And, for a while, I did. I worked for many years as a child advocate and advocacy trainer, then as a GLBT* advocate, then as a health policy advocate. I think the work I did actually made a difference in the world – at least a small difference.
And then my world came crashing down. Well, I went crashing down a flight of stairs, and my world went crashing down with me.
The brain injury I sustained in that fall changed my life.
Suddenly, I couldn’t read. I couldn’t remember. I couldn’t work.
That was a bit more than four years ago. I still can’t work.
My current limitations mean that I can’t do policy or advocacy work right now. I can’t write legislative analysis. I can’t run advocacy training conferences. I can’t represent a national organization as a Capitol Hill lobbyist.
What I can do, though, is at least try to make a difference in my little corner of the world, even though I can no longer make the same kind of difference. I can contribute to advocacy by communicating with my legislators. I can contribute to my community through my work with a local youth community theater group, a local youth dance ensemble, and a local dance studio. We’ve all heard the cliché: Think globally, act locally.
I can do what I can do, no more and no less. That might not be much, but that doesn’t mean I shouldn’t try.
President Obama, again:
We must act, knowing that our work will be imperfect. We must act, knowing that today’s victories will be only partial and that it will be up to those who stand here in four years and 40 years and 400 years hence to advance the timeless spirit once conferred to us in a spare Philadelphia hall.
I realize that President Obama meant something a little different by those words. He was referring to the political differences that abound in the United States and in the world. And he was talking about the fact that any policy solutions we are able to implement will never be perfect. They will never completely solve our problems. They will always be limited.
But his words speak to another kind of limitation, too: the limitations experienced by every one of us because we are human.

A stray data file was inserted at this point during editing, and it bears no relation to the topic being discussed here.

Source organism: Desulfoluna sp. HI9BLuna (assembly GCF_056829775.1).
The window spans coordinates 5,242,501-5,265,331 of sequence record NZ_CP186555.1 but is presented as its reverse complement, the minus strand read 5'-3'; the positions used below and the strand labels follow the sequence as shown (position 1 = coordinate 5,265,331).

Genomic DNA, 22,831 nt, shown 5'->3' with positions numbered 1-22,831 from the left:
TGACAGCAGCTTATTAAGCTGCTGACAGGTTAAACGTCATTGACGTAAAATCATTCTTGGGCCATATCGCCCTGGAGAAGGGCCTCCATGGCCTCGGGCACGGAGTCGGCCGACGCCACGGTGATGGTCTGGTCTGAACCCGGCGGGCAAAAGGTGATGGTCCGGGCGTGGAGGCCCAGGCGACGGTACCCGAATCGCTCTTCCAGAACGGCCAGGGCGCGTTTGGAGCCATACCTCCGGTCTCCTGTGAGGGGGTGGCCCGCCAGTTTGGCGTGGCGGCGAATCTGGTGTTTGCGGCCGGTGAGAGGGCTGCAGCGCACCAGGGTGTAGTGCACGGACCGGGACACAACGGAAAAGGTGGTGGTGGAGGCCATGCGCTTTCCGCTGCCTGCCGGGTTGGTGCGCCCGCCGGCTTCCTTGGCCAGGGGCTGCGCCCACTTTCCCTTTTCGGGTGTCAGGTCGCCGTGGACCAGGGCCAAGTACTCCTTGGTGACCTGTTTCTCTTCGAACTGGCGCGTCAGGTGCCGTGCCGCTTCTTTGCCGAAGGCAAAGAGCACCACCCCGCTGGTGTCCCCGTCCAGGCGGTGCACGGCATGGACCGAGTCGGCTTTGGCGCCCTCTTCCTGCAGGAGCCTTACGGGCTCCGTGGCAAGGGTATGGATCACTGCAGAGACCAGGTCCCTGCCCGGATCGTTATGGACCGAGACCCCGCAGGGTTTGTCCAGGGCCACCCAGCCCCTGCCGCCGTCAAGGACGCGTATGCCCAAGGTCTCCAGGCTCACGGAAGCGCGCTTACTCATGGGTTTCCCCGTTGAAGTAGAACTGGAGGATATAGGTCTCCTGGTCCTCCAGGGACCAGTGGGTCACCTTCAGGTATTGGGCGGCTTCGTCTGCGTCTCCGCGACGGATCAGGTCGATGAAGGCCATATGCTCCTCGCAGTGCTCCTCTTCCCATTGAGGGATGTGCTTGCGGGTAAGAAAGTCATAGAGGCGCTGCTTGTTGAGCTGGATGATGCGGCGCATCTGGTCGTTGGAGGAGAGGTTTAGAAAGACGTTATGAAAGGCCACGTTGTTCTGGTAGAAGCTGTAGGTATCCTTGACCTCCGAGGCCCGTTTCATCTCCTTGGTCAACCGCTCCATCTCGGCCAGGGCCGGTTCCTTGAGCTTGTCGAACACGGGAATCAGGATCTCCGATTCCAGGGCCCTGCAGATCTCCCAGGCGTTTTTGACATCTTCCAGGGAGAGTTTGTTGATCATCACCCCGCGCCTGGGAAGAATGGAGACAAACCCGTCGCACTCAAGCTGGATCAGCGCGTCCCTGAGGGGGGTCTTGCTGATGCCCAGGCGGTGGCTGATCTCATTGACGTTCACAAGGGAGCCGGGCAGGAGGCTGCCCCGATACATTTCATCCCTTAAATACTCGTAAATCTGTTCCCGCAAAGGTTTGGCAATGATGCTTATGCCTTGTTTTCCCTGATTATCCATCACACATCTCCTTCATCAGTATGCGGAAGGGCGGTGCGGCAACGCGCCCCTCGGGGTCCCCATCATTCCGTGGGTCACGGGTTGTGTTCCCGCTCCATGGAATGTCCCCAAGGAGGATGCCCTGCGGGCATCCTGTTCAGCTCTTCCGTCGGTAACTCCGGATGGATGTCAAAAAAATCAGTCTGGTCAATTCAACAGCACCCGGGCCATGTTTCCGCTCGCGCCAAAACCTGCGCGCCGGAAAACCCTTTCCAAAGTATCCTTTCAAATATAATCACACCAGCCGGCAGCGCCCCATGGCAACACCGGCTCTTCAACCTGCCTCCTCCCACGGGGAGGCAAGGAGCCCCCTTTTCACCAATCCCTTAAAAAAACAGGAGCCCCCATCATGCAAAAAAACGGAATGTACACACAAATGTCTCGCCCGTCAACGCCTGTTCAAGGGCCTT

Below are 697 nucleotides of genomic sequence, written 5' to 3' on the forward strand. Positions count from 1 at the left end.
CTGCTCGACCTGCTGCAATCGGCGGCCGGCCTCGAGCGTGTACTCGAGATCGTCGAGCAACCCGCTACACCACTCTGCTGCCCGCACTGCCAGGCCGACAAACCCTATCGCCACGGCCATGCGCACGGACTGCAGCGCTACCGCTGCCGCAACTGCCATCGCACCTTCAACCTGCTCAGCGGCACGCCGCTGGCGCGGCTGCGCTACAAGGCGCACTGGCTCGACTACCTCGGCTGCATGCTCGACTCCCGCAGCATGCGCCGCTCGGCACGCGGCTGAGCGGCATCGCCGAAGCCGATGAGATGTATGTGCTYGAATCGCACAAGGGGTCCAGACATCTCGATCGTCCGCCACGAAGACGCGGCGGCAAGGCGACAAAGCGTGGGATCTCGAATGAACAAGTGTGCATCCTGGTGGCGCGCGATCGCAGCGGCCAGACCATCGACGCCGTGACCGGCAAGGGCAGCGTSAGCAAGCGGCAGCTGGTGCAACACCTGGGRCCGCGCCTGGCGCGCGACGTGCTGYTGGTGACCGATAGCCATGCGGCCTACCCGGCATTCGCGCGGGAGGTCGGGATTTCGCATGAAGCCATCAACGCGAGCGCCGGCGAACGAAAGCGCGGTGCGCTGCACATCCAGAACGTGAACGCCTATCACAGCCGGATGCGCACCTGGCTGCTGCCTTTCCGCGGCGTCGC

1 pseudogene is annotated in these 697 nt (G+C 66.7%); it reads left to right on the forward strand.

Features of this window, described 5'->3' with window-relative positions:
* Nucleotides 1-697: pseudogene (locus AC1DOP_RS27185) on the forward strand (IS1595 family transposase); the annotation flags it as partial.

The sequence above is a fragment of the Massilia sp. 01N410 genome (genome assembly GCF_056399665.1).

I’m not the only one with limitations. You, Dear Reader, have your own limitations. Whether you have health issues or money issues or time issues or something else, you have limitations. I know that because I know that everyone has limitations. Even President Obama has limitations.
But a limitation – even one caused by a brain injury – is not an excuse.
We all have limitations, and we all have obligations. My obligation is to Brig Ambue. But it is also to my family, to myself, and to my own understanding of my place in the world. I don’t know what your obligation is, or who or what your obligation is to, Dear Reader, but I know you have it. Because you are human. And because you are a citizen of the world.
My fellow Americans, the oath I have sworn before you today, like the one recited by others who serve in this Capitol, was an oath to God and country, not party or faction. And we must faithfully execute that pledge during the duration of our service. But the words I spoke today are not so different from the oath that is taken each time a soldier signs up for duty or an immigrant realizes her dream. My oath is not so different from the pledge we all make to the flag that waves above and that fills our hearts with pride.
They are the words of citizens and they represent our greatest hope. You and I, as citizens, have the power to set this country’s course. You and I, as citizens, have the obligation to shape the debates of our time – not only with the votes we cast, but with the voices we lift in defense of our most ancient values and enduring ideals.
Let us, each of us, now embrace with solemn duty and awesome joy what is our lasting birthright. With common effort and common purpose, with passion and dedication, let us answer the call of history and carry into an uncertain future that precious light of freedom.
B is for “being human”.